Captain Paul Fields has served honorably as a police officer on the City of Tulsa Police Department for more than 17 years. In February 2011, he was ordered to attend--and to order the officers under his command to attend--a “Law Enforcement Appreciation Day” hosted by the Islamic Society of Tulsa. The event was scheduled for Friday, March 4, 2011--Friday is the “holy day” or “Sabbath” for Islam. And it was scheduled to be held at the mosque.
When Captain Fields, a Christian, objected to the order on religious grounds, he was immediately stripped of his command, transferred to another division, and subjected to an internal investigation. Following the investigation, he was suspended without pay for two weeks and his punitive transfer was made permanent.
Rather than cave in to the political pressure, Captain Fields is fighting back, and he is doing so with the help of the American Freedom Law Center.
On May 2, 2012, AFLC Co-Founders and Senior Counsel Robert Muise and David Yerushalmi filed a motion and memorandum of law explaining to the court that the case, Council on American-Islamic Relations (CAIR) v. Paul David Gaubatz, et al., is ripe for the court to rule in favor of AFLC's client, the Center for Security Policy (CSP), against CAIR as a matter of law.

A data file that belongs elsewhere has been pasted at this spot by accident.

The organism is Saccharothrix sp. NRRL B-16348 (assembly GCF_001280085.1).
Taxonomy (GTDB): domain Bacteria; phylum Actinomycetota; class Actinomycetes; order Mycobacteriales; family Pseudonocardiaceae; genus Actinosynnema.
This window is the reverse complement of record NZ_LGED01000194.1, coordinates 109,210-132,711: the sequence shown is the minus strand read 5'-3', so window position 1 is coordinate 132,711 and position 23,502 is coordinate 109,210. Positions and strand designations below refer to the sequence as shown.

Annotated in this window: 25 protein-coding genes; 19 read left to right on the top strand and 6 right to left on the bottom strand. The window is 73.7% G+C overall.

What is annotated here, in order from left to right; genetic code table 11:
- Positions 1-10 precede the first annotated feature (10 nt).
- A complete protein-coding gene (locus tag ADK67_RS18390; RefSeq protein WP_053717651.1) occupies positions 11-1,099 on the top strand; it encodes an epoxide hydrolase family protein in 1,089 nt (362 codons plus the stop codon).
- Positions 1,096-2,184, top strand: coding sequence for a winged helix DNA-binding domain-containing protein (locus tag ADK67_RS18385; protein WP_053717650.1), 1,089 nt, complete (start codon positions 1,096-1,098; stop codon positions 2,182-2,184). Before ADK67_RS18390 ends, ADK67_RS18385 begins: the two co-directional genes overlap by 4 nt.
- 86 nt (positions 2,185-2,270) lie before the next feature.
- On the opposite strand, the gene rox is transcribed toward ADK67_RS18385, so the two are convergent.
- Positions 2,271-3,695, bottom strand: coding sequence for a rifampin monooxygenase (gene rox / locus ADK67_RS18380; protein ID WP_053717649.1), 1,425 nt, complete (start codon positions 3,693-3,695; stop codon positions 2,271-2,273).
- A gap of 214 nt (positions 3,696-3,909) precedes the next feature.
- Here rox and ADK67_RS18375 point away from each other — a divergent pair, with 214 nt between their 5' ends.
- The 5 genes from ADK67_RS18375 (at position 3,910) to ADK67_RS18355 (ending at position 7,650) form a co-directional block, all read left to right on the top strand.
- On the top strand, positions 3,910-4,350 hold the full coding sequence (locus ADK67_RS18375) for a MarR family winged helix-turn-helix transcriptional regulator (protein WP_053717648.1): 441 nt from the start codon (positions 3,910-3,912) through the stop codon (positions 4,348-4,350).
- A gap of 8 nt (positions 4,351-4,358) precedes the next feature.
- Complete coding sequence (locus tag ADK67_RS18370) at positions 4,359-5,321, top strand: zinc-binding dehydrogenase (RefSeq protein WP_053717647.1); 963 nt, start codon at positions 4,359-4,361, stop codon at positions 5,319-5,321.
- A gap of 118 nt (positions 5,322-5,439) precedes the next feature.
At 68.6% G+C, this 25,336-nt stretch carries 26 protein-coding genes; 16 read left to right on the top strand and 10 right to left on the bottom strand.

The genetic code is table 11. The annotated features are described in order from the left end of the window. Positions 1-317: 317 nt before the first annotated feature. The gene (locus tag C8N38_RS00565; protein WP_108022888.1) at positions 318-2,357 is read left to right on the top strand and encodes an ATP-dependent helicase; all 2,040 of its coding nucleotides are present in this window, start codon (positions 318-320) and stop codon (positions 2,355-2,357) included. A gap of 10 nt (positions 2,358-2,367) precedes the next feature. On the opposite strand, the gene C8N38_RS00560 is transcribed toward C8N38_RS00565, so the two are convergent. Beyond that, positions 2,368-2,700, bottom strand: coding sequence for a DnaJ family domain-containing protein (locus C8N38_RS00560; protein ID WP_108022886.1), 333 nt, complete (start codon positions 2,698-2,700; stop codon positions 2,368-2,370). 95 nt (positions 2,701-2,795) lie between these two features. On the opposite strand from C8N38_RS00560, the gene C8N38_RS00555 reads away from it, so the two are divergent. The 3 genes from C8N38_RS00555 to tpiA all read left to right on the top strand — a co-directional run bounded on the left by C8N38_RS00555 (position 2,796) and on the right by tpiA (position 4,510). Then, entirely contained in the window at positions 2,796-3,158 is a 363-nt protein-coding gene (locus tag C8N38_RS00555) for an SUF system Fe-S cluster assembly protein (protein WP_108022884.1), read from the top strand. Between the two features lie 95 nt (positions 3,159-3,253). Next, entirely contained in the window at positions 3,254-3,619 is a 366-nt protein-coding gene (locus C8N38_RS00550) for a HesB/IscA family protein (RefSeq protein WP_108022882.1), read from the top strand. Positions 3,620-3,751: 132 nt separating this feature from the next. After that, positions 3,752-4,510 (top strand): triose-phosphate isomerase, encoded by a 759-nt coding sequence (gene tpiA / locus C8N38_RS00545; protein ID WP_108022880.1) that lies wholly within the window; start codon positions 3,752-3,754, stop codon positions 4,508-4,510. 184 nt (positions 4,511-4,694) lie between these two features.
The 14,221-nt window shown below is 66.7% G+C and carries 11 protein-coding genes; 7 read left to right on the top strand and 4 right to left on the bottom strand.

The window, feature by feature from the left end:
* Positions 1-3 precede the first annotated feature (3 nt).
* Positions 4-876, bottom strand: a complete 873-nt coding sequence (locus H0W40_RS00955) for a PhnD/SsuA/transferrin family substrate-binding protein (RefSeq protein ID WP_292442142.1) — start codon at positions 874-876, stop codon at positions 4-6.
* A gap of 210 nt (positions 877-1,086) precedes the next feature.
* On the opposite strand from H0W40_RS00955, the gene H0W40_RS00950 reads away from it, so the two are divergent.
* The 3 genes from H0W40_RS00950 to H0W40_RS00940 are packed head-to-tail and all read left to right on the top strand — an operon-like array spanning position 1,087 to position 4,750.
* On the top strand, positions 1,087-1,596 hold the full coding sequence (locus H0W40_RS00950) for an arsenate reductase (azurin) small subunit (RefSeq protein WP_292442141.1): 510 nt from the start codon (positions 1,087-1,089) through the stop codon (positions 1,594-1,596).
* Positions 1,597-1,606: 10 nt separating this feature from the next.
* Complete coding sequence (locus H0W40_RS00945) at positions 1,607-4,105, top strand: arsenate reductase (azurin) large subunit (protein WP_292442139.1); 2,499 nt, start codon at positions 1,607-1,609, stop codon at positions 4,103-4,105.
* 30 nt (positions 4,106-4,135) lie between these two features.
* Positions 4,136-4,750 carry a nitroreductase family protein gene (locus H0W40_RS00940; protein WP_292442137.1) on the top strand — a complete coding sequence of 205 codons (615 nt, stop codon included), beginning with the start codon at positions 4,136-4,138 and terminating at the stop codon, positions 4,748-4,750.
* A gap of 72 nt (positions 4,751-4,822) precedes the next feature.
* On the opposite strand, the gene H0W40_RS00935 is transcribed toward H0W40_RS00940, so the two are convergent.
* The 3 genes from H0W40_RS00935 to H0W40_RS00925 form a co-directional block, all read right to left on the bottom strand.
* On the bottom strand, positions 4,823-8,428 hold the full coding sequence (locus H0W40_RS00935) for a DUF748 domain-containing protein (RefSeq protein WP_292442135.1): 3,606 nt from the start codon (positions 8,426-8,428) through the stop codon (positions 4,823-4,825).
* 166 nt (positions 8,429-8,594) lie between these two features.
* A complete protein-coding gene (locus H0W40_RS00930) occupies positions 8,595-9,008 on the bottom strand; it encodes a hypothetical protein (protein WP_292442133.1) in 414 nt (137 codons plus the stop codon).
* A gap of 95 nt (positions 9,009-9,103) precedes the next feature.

On April 29, 2012, AFLC Co-Founder and Senior Counsel Robert Muise gave a presentation to a large audience at the “Islamic Law in America” conference hosted by AFLC clients Pamela Geller and Robert Spencer at the Hyatt Regency Hotel in Dearborn, Michigan. Geller and Spencer invited Muise to speak because he and his fellow AFLC Co-Founder and Senior Counsel, David Yerushalmi, have established themselves as the national leaders in this fight against the threat of sharia (Islamic law) to our constitutional freedoms. The primary purpose of the event was to highlight honor killings committed by sharia-adherent Muslims in the United States, another aspect of Islamic law. See video below for a breaking news update from the conference:
On April 25, 2012, the U.S. Supreme Court heard oral argument on the constitutionality of Arizona’s controversial new immigration law. When it did, the justices had before them a “friend of the court” brief authored by American Freedom Law Center (AFLC) Co-Founders and Senior Counsel David Yerushalmi and Robert Muise.
To address the serious illegal immigration crisis, Arizona enacted the Support Our Law Enforcement and Safe Neighborhoods Act (S.B. 1070) in 2010. The law was immediately challenged by the Obama administration’s Department of Justice. A federal judge in Arizona enjoined several provisions of S.B. 1070, and that ruling was upheld by the U.S. Court of Appeals for the Ninth Circuit. The Supreme Court will now decide the case. Read AFLC's brief here.